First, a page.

photo by Sue Stafford
photo by Sue Stafford

With a decade of operation under its belt, the Sisters Community Garden is gearing up for its 11th growing season and reservations are being taken for garden plots.

All plots are four feet wide, with large plots measuring 20 feet long and small plots 10 feet long. Included in the garden fee is all the water provided for the season. For those hoping to become a member of the garden this summer, signups are available in the green garden shed in the garden or for more information and an application form check the garden website at www.sisterscommunitygarden.org.

This summer will be the fifth year at the garden's current location at the Sisters Eagle Airport, entrance off Barclay Drive. Prior to 2013, it was located on South Adams Street on a city lot belonging to Habitat for Humanity and leased for $1 per year.

The garden represents much more than a collection of raised beds, wood chip paths, and a greenhouse. The original garden was begun as a project in response to a segment of the 2005 Sisters Country vision statement, creating a place to promote community connections.

From its humble beginnings, the garden has become a horticultural showplace with 49 cedar raised beds, fully irrigated with spigots at each garden plot, and a substantial greenhouse engineered and built to withstand any type of Central Oregon weather. Grants from the Cultivating Local Food Program and the Sisters Garden Club helped with the purchase of materials for the perimeter fence, cedar two-by-10s for the raised beds, and an irrigation system.

The garden serves as a learning environment for novice gardeners and seasoned veterans. The Sisters High School Life Skills class works in the garden spreading wood chips, pulling weeds, and planting and tending an elevated garden plot of their own.

Last summer the garden donated about 450 pounds of produce worth around $300 to the Kiwanis Food Bank. One of the garden plots is dedicated to produce solely for the food bank and donations come from other gardeners' plots as well. Longtime gardener Donna Parker spearheads the donations to the food bank.

The garden is also a lovely venue for a variety of social activities. Each Thursday of Quilt Show week, garden members provide a tasty lunch for over 150 visitors and locals participating in the annual Sisters Garden Club Garden Tour. Quilts hanging from the garden fence flutter in the summer breeze and table and chairs are scattered throughout the garden to provide spots for visitors to relax and enjoy their lunches. The funds raised by the lunch service help cover some of the annual expenses for the garden. This year's lunch will take place July 6.

For the past two summers, the garden has hosted an appreciation dinner in the garden for donors who have provided monetary and in-kind materials for the garden. Live music was provided by The Anvil Blasters and people gathered for food, fun, and fellowship as they watched the sun set behind the Three Sisters. Bob Lawton, vice president of the garden board, indicated they plan to make the dinner an annual event due to its popularity. There are also plans for events such as Music in the Garden, cooking classes, and benefit fundraisers for local charities.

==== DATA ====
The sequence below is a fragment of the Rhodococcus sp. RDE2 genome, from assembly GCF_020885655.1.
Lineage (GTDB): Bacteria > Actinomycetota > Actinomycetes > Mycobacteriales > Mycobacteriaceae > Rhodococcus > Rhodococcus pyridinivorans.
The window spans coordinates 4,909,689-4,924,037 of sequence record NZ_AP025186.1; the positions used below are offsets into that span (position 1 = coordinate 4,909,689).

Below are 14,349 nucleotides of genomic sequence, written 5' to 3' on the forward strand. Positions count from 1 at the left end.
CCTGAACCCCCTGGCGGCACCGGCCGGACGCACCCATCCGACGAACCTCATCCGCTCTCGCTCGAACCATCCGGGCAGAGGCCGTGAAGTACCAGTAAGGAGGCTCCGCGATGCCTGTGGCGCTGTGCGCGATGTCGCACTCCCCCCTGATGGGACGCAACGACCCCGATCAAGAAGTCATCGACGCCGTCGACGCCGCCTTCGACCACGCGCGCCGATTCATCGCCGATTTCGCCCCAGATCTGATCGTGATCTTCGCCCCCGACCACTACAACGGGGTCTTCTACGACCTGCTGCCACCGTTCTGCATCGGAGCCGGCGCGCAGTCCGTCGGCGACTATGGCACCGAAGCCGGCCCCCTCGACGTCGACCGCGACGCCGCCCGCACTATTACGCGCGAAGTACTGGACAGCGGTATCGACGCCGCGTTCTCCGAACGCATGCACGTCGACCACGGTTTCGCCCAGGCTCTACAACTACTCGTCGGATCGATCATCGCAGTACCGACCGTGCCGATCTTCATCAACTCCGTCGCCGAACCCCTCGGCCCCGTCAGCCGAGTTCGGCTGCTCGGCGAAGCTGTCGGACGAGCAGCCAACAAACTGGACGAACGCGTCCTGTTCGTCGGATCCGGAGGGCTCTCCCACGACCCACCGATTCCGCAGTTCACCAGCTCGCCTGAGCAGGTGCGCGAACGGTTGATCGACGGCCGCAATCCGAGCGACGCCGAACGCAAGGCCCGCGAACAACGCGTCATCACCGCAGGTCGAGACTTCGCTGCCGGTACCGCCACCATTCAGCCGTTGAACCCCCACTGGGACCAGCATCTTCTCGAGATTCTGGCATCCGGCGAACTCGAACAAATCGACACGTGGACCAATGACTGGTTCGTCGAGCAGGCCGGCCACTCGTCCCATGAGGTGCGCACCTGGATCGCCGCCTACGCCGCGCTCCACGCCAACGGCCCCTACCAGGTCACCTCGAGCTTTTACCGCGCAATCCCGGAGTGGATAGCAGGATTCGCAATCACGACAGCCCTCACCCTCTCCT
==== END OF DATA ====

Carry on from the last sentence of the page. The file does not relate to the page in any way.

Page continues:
Garden participants are encouraged to help tend the six communal flowerbeds, herb gardens, and fruit trees and berries, and to share in their bounty. Last year the first apple harvest consisted of one Honey Crisp apple. There are multiple blackberry, gooseberry, raspberry, and blueberry bushes throughout the garden.

Besides tending their own garden plots, members are expected to participate in two garden-wide workdays held at the beginning, middle, and end of the gardening season.

The greenhouse now has heat-activated roof vents that will automatically open when the temperature reaches a certain degree inside the greenhouse. A community grant from the City of Sisters helped fund the installation of the vents. Since there is no heat, the greenhouse gets too cold to be used in the winter. It is utilized by garden members to start plants early in the season, to be planted out in their raised beds as nighttime temperatures rise above freezing. There are shelves and counters to hold starter flats.

There are also 20 three-by-three-foot raised beds for planting more tender, cold-sensitive plants. The east side of the greenhouse is open space where vegetables and flowers in pots may be placed. The greenhouse is particularly helpful for gardeners wanting to grow tomatoes. Pepper plants are no longer allowed in the greenhouse because of their tendency to attract aphids. Anticipated improvements in the greenhouse this summer will be gravel to cover the dirt floor and an automatic irrigation system for the raised beds.

Marvin Benson and his wife Trine live just north of the garden on the grounds of the airport. Marvin serves as the garden manager and Trine is the membership chairperson.

"The garden wouldn't be anything like it is without Marvin," said Lawton.

Marvin and volunteers built the fence, which surrounds the garden, to protect it from the local deer. Airport owner Benny Benson did the engineering on the greenhouse and his employees constructed it.

About the only project left to complete at the garden is to finish out the planting of trees on the berm surrounding the garden on two sides. The soil from the airport runway extension created the berm, which acts as a windbreak from the prevailing winds. Sisters resident Bruce Rognlien donated 12 aspen trees last spring, a few trees came from Bi-Mart, and some evergreens have been dug up (by permit) and brought in from the

forest.

A board of directors elected by the garden membership oversees the operation and maintenance of the garden. Penny Elson is the current president.